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12 Ways To Protect Yourself From Identity Theft

12 Ways To Protect Yourself From Identity Theft

Identity theft has been going on for centuries, but with the development of the Internet, it has only become easier to steal other people’s personas. It’s very common to hear about someone’s identity getting stolen along with their bank information. These criminals use fake identities to steal money from their victims.

If you don’t want to be a victim of this scheme, here are some ways that you can protect yourself from identity thieves.

1.Don’t post personal information online.

Your name should be enough to reveal your identity to the people who actually know you. Posting your home address, telephone number, email address, and other social media profiles all in one place can make it very easy for thieves to duplicate your identity. As much as possible avoid sharing those details publicly, especially your bank information and social security number.

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2.Don’t use the same email and password for all of your accounts.

A lot of people make this mistake, which only enables thieves to access more of their accounts. Using the same email and password for all of your social media profiles may seem acceptable but with the prevalent security breaches online, it’s not a risk worth taking. Mix and match your email and passwords for all of your online accounts.

3.Use mobile verification.

Gmail, Facebook, Twitter and other select networks have mobile verification that notifies you via SMS if your account was accessed in a suspicious place, like abroad or at a different state. The person who logged in will also be asked for a verification number which he or she won’t be able to access since they don’t have your mobile phone.

4.Save your passwords in a secret place.

Using multiple passwords can make it hard for you to remember all of them, but you can save a copy in a secure location. Instead of saving them on your computer, write your passwords down in a small notebook which you keep safely in your home. You can also write them in unusual places like at the back of your favorite book.

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5.Don’t throw away bills and other documents that contain sensitive information.

Bank statements, utility bills, and other documents that contain your name, account number, birth date, social security number, and other personal data should never be thrown in the garbage. You can burn or shred them so that no one can get your information from them.

6. Don’t give away your ID numbers.

If anyone online asks for your ID number for any particular reason, don’t give it. If you know the person and the reason for asking your ID number is valid, you can meet somewhere and share information there. However, ID numbers are only needed for particular transactions, so you should already be wary if anyone asks you for it.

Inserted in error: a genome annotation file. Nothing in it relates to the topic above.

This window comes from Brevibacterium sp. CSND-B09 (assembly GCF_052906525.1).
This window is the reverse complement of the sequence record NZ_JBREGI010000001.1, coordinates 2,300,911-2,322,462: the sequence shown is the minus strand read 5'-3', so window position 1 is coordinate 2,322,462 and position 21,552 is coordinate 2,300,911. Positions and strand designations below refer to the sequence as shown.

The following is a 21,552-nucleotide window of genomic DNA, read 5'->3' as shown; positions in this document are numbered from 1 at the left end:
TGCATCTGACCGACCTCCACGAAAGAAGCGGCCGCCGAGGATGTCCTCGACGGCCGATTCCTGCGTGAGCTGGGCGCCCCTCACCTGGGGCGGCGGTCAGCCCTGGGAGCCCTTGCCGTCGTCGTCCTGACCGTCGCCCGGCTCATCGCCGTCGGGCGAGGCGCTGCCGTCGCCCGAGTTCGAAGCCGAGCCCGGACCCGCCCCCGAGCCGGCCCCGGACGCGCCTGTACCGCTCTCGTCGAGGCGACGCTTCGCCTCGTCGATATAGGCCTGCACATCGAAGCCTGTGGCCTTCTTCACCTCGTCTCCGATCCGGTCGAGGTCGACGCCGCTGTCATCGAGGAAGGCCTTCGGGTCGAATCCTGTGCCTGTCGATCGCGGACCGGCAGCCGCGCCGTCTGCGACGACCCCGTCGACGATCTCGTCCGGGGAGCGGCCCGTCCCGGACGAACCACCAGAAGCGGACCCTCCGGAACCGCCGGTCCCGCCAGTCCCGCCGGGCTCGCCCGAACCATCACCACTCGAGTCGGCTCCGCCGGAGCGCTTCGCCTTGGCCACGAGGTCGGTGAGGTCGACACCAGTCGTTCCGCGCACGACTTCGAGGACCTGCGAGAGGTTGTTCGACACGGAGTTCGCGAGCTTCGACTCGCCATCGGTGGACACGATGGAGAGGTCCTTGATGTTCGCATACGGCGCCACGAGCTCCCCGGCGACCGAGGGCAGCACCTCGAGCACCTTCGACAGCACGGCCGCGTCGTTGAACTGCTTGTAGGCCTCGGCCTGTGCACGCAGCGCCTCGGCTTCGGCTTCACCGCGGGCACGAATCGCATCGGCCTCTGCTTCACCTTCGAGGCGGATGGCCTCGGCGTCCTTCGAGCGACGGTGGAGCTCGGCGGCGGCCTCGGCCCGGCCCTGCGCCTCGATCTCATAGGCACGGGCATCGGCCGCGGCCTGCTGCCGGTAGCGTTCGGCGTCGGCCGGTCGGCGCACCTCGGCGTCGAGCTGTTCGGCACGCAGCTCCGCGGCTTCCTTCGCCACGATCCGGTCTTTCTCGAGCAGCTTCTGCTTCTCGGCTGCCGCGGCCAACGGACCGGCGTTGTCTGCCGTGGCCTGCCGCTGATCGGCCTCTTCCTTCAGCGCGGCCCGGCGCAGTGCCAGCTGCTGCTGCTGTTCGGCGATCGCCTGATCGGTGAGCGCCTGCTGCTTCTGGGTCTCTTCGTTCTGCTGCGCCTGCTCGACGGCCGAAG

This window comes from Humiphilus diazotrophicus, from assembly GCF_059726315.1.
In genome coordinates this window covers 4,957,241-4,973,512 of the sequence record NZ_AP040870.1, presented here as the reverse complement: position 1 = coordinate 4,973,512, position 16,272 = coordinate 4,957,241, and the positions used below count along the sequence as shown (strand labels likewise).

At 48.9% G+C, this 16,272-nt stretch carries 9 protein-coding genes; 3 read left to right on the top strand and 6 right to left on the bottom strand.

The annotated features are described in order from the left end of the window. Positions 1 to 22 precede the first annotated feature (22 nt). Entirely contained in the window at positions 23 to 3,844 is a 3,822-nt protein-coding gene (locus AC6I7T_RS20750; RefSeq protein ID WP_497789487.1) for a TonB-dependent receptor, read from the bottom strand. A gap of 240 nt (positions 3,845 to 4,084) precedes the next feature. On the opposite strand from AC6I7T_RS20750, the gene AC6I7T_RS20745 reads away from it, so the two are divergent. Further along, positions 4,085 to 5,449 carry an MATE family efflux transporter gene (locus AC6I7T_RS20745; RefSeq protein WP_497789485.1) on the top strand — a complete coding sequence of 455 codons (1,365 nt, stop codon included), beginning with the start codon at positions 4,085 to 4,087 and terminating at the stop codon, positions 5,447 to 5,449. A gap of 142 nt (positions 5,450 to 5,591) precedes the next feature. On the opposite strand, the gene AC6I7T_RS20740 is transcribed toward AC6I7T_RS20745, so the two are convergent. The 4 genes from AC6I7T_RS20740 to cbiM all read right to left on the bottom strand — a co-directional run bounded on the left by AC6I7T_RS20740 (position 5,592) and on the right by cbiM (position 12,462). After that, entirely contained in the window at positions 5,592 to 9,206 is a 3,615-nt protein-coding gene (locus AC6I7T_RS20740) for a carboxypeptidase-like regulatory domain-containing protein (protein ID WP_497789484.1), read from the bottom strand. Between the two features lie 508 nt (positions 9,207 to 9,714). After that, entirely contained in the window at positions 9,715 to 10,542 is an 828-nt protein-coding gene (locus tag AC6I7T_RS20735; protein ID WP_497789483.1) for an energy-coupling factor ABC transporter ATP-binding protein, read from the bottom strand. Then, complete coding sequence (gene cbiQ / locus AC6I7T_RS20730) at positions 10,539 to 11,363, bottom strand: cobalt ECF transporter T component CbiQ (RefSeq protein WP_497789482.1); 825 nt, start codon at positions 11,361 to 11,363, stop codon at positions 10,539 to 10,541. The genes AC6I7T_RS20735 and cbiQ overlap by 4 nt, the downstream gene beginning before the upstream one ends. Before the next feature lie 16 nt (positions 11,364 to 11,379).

7.Be careful when sharing on social media.

What you share can be used against you, especially if it’s accessible to the public. Identity thieves can create a brand new account and use your name, photos, and other updates to make their accounts look legitimately yours. Likewise, if you always post where you’re going or what you’re doing, the thieve can take the plot to the next level and find an opportunity to steal from your home.

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8.Mix up your activities and routines.

Identity thieves can easily track your routines if you do the same things repetitively, especially if you post about them online. A smart thief can use these routines to make your fake identity even more convincing. It’s also easier to steal personal paraphernalia from you if you’re easy to track down.

9.Be mindful about unusual activity in your accounts.

If you see a status update on your wall which you didn’t write, it’s time to change your password. Anything that doesn’t make sense should already alert you. Don’t be lenient, especially if you have plenty of assets that can be stolen.

10.Install a security system in your home.

Some identity thieves are also stalkers and they might frequent your home without your knowledge. Having a security system will keep thieves out, especially those who are already very familiar with your house.

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11.Report any threatening or weird messages that you receive.

If you have a stalker, it’s likely that you will receive usual messages like “I saw you” or “I know what you did”. Don’t ignore these. Report them to your network provider so you can change your mobile number or block that number.

12.Don’t trust people easily—especially on the Internet.

A virtual identity is very easy to copy, and if you’re not careful, you might be the one handing identity thieves the information they need. Be mindful about the people you interact with online. You should also have a secure connection to keep your computer protected at all times. Using a SSD cloud VPS hosting service will help you achieve this.